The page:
The Young King - a royal treat for Baboró audiences

ONE OF the highlights of next week’s Baboró International Arts Festival for Children will be when acclaimed Australian theatre company, Slingsby, brings to the stage its award-winning adaptation of Oscar Wilde’s story The Young King.

The story tells how a young goatherd is discovered to be heir to the kingdom and treasures are laid at his feet, but at what cost to others? The beautiful and tender language of Oscar Wilde joins the intimate and magical world of Slingsby to bring audiences on a wondrous journey to a land of challenging choices and rich rewards.

The Young King is directed by Andy Packer, who founded Slingsby in 2007 and remains its artistic director. He spoke with me about the show ahead of its Baboró dates. I began by asking about the artistic vision which impelled him to establish the company and how it has evolved since its formation.

“When I formed Slingsby I wanted to create theatre for an audience that included everyone aged from eight and up,” Packer tells me. “I wanted to make work that was emotionally complex enough for an adult audience as well as being surprising and moving enough for a young audience. I was very inspired by companies I had seen in Denmark and Holland making theatre for young audiences. There was no work like that in Australia at the time and that’s what I was exploring.

The Young King from Slingsby on Vimeo.

"In the past 11 years we have made eight shows. We hone in on the fact that we tell coming of age or getting-of-wisdom stories because they are tales of worth for people at any stage in their lives, whether they are looking back or forward. Children tend to look forward and think they are going to have autonomy and freedom when they are adults. Adults look back on their childhood and think that is when they had freedom. In the middle between those stages is where we like to operate as a theatre company.”

The Young King fits that Slingsby template of a getting-of-wisdom story which was one of the things that drew the company to do it. “We were looking around for a story that had that coming of age element, and had that transformation in it, and had enough at stake that we would be really interested in investigating it and it would speak to children and adults as well. We read about 100 stories trying to find one that really spoke to us and then our composer, Quincy Grant, brought The Young King along because he remembered reading it when he was young. It’s something of a forgotten story of Wilde’s; it’s not as well known as ones like The Happy Prince. We liked it and then we commissioned Nicki Bloom to write the adaptation for us.”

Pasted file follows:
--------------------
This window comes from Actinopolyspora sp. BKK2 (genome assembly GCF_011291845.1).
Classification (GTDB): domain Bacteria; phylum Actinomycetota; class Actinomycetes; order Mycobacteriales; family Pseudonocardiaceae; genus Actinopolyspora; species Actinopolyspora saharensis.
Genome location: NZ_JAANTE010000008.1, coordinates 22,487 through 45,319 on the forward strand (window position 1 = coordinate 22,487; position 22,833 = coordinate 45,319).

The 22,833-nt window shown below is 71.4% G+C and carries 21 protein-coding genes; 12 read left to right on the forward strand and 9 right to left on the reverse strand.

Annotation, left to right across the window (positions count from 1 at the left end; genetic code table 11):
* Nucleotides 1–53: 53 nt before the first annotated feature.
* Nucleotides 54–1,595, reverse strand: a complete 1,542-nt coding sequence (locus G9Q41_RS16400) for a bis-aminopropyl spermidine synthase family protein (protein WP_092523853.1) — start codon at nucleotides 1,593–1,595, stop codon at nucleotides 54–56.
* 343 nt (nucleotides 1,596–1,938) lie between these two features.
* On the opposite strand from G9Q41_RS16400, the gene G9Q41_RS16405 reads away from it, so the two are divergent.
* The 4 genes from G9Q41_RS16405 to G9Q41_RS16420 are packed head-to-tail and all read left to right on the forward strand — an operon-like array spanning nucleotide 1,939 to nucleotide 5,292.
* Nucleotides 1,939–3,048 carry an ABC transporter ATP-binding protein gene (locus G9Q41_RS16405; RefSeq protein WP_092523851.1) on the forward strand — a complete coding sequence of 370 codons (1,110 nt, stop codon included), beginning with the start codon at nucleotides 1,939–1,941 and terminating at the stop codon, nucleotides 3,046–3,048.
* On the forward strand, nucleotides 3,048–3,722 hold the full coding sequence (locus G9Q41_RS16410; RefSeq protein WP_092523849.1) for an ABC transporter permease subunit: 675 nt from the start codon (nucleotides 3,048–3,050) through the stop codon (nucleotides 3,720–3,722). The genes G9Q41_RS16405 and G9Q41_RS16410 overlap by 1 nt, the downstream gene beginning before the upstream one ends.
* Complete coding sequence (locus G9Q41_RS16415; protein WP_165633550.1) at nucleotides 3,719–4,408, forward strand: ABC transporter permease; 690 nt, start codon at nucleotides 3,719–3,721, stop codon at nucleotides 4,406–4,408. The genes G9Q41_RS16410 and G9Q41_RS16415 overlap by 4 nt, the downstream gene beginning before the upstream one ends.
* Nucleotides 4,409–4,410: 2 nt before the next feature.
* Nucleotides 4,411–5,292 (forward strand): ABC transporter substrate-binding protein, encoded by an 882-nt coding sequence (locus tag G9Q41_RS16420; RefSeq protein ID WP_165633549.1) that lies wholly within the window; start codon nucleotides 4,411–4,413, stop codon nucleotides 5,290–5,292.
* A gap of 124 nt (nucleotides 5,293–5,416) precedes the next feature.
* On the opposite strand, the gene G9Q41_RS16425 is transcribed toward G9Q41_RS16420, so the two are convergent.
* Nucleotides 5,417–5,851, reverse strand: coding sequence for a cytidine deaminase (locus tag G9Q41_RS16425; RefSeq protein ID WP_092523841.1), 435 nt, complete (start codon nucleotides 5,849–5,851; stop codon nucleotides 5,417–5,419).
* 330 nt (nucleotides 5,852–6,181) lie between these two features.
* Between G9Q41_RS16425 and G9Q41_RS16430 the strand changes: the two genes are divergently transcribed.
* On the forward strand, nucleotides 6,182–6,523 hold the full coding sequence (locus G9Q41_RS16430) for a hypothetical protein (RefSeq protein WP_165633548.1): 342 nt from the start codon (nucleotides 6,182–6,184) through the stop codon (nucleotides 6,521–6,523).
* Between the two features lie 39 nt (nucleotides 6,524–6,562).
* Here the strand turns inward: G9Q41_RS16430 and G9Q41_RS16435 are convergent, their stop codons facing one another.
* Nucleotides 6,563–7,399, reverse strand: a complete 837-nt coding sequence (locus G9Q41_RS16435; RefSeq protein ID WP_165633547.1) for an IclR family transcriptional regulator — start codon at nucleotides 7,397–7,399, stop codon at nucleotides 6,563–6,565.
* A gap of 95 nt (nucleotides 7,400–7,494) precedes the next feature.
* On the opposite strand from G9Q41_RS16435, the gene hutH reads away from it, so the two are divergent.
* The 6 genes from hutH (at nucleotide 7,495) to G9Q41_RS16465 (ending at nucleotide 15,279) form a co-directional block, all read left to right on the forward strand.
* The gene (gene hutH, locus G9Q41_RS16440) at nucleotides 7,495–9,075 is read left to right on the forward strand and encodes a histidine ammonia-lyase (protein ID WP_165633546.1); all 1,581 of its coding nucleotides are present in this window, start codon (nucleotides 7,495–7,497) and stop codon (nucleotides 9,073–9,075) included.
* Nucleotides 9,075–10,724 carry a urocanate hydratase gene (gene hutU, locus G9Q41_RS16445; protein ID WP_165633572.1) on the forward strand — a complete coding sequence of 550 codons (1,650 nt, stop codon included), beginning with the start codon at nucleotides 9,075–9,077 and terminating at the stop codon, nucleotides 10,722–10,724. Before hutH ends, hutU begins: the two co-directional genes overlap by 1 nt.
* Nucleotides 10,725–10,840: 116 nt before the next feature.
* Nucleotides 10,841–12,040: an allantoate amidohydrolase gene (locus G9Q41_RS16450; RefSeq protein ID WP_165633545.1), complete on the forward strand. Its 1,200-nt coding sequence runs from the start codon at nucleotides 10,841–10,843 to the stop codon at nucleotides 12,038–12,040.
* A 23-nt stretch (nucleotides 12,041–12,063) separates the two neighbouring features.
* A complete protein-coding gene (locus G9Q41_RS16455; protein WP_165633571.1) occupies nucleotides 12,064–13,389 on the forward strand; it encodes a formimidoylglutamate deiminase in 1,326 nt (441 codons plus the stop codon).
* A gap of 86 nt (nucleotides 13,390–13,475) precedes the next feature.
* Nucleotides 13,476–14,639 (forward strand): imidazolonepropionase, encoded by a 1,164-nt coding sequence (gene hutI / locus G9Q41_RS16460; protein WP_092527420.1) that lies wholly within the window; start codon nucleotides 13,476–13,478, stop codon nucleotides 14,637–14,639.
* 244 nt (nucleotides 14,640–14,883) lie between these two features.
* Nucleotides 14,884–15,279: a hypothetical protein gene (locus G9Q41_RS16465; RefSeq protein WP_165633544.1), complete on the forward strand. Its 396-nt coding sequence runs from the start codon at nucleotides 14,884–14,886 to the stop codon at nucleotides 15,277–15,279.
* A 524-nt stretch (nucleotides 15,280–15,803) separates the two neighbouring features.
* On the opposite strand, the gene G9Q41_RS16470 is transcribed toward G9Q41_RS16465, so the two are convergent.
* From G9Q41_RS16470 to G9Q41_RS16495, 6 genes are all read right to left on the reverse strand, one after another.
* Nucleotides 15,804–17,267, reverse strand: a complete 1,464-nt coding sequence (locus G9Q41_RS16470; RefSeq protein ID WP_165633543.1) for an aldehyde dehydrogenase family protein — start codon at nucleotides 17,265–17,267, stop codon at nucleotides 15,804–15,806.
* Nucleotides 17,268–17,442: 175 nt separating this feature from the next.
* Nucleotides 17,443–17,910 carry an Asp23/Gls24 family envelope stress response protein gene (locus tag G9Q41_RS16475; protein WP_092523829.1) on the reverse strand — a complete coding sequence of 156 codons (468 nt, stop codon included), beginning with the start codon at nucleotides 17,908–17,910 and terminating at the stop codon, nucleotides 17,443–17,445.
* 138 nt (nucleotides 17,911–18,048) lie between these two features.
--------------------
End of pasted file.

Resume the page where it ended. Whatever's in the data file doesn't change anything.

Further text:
Young King Baboró

The story ends on a note of intriguing ambiguity; when the young king finally rejects the luxuries of his royalty, the villagers do not respond how he expects. ‘Out of the luxury of the rich cometh the life of the poor,’ he is told by an angry subject. ‘To toil for a hard master is bitter, but to have no master to toil for is more bitter still.’ “In the story the young king has an epiphany and rejects the trappings of being king," says Packer. "People may go ‘That’s great’ but the fact people go ‘Hang on, what do we do then?’ is what really interested us. We don’t like to make didactic, morally driven, points in our shows, we are more interested in asking questions and this story does really make you ponder on that and think about it.”

The Young King is an immersive production where audiences become involved in the action. “We are interested in creating intimacy in the theatre and how we make the most of that rare opportunity that live performing art has which is to share the space with our audience,” Packer declares. “We have the audience there with us in the room and we like to get them in the story-telling in some respects but we also realise that some people just like to sit and watch the show, so we find that balance between inviting people in and letting them experience it hands-on while also providing an opportunity for a communal viewing experience.”

The Young King is performed by Tim Overton in the title role and Jacqy Phillips as other characters in the story. Music is by Quincy Grant. It plays from Friday, October 19 to Sunday 21 at the Black Box. Details of show times and tickets from www.baboro.ie

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